3. Find New Lenses

Every day I take my two mongrel rescue dogs around the block for their morning walk. I am always struck by their giddiness to get going in the morning as if it was the first time, they ever went for one. I secretly wish I could muster the same enthusiasm so early in the morning.

While walking I can’t help but notice their insistent sniffing. Both will stop mid-walk, plant their feet in the ground, and sniff a specific non-descript spot as if it was the intriguing olfactory equivalent of the closing episode Breaking Bad. What are they experiencing? What is so damn interesting about that specific blade of grass?

Dogs rely on smell almost as much as they do on sight, maybe more so. Their sense of smell is estimated to be between 10,000 to 100,000 times that of humans[2]. How different must their worldview be with that heightened sensitivity? What does the world look like to them?

While we can’t mimic the dog’s olfactory senses easily, we can mimic others’ situations. Working with a large retailer, we often assisted them in conducting ‘shopping safaris’ whereby we would have associates take on the role of customers in carrying out shopping tasks. However, it wasn’t the typical any customer, we developed specific personas to try to understand their perspective. One of the personas we used was that of an elderly customer with cataracts. The faux shopper was issued a cane and glasses that purposely distorted their vision and then they were sent on a shopping task. Others were given faux babies while they were shopping. Still others were instructed to be confined to a wheelchair.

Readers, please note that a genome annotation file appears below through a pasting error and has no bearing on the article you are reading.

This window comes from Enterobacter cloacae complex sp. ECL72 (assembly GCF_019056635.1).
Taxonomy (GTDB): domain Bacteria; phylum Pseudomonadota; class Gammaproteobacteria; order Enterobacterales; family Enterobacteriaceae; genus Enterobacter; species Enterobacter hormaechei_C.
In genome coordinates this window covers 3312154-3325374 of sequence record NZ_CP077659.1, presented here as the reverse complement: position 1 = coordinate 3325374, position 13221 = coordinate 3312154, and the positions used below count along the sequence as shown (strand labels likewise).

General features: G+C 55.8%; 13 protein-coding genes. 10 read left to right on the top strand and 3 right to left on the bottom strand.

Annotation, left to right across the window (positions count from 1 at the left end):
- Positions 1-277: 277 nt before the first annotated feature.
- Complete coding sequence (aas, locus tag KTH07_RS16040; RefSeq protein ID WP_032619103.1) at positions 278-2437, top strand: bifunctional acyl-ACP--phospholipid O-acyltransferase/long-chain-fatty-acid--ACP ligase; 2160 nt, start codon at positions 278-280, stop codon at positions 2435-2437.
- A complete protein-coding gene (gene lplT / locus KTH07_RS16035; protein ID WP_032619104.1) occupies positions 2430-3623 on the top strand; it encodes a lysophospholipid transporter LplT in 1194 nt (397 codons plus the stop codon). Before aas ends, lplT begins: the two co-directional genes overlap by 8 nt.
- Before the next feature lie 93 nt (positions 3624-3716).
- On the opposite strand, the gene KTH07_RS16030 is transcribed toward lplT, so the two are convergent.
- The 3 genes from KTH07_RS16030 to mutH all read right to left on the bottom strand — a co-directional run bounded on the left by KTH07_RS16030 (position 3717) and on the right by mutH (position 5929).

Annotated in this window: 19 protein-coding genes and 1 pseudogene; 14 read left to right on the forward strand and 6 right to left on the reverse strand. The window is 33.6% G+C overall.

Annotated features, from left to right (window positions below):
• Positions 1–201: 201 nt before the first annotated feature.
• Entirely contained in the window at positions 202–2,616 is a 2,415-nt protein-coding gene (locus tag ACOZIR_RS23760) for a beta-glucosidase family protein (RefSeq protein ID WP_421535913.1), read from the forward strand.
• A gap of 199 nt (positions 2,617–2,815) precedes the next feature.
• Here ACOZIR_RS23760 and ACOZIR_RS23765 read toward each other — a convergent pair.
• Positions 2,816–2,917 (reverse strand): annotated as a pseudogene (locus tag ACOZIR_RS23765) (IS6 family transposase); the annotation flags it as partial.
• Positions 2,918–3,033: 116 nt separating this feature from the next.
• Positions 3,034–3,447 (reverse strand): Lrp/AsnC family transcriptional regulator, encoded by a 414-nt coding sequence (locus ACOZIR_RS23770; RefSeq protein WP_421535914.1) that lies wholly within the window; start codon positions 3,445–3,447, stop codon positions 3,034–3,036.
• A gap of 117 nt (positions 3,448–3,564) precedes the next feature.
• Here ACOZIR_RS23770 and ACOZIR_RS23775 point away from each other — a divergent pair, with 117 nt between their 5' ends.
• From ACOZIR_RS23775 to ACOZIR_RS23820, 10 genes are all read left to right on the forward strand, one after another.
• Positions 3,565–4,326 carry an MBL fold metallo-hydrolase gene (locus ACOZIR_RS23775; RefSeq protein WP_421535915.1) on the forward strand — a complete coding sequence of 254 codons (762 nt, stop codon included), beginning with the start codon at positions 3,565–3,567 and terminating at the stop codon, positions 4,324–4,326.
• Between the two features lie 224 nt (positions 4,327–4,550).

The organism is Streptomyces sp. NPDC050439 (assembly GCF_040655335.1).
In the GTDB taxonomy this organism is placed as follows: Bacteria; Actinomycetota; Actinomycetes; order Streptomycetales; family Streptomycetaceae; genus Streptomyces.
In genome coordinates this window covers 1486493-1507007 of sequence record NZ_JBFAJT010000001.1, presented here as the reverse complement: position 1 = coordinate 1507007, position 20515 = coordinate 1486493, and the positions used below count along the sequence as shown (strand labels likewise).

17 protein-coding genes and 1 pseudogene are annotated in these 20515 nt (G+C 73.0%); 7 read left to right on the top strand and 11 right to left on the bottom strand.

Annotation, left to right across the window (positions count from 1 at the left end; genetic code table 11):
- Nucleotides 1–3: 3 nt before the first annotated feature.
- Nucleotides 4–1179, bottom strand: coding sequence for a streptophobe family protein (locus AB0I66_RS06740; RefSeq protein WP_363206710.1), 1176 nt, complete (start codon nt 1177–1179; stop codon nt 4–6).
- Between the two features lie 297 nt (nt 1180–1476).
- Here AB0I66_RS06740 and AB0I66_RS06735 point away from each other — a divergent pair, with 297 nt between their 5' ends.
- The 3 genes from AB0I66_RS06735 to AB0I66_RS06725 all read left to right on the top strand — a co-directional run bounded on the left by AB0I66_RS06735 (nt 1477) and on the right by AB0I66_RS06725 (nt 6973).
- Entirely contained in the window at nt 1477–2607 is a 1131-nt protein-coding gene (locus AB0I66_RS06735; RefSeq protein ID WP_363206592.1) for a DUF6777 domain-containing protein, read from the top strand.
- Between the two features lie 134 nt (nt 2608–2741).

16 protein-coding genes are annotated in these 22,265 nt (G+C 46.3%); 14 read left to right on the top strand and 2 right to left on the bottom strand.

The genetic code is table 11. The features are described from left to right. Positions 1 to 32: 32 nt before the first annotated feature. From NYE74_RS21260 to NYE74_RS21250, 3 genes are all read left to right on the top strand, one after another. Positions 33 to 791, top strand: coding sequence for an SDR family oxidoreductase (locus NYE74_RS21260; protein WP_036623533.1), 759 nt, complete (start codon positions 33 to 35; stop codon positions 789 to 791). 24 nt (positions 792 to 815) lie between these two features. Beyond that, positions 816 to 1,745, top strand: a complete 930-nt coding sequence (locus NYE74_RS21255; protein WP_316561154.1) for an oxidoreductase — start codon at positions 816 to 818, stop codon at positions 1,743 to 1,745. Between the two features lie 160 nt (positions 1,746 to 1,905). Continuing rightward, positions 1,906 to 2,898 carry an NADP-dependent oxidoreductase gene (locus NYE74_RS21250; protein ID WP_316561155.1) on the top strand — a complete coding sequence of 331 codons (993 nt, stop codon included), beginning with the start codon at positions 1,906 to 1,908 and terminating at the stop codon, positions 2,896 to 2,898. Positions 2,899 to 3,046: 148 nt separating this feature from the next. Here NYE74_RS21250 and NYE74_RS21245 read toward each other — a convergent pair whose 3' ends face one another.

Through these temporary constraints they came to understand, if only in a limited way and only for a few hours, how it felt to be in those positions. The insight was always immediate and profound. It was (and is) an effective way to help people understand others’ situations.

4. Think Like Others

When lived in the Midwest, my wife and I became good friends with another couple with a young daughter similar in age to our own. On the surface, our relationship seemed improbable. We had little in common. Different religious views, political views, and very different educational backgrounds. Yet, that didn’t matter.

We didn’t feel the need to convince one another of the wrongness of one another’s ways. We established mutual respect and just agreed to disagree on certain topics. While we didn’t regard any topic as off-limits, we also didn’t focus on our differences; we focused on our shared interests and values.

I am fairly sure neither of us changes one another’s views significantly. I found when I took a moment to stop espousing how right I was and just listened and watched, I learned quite a bit. I also learned about our similarities. I learned that fundamentally, most folks are driven by good, it’s just that we have different views on how to get there.

This too is part of empathy. It is not enough to just understand another point of view; you achieve another level if you can actually think like your customers. How would they interpret this situation? What would they think of this communication? Again, you don’t have to agree with that point of view, but as uncomfortable as that might be, you do have to acknowledge its existence.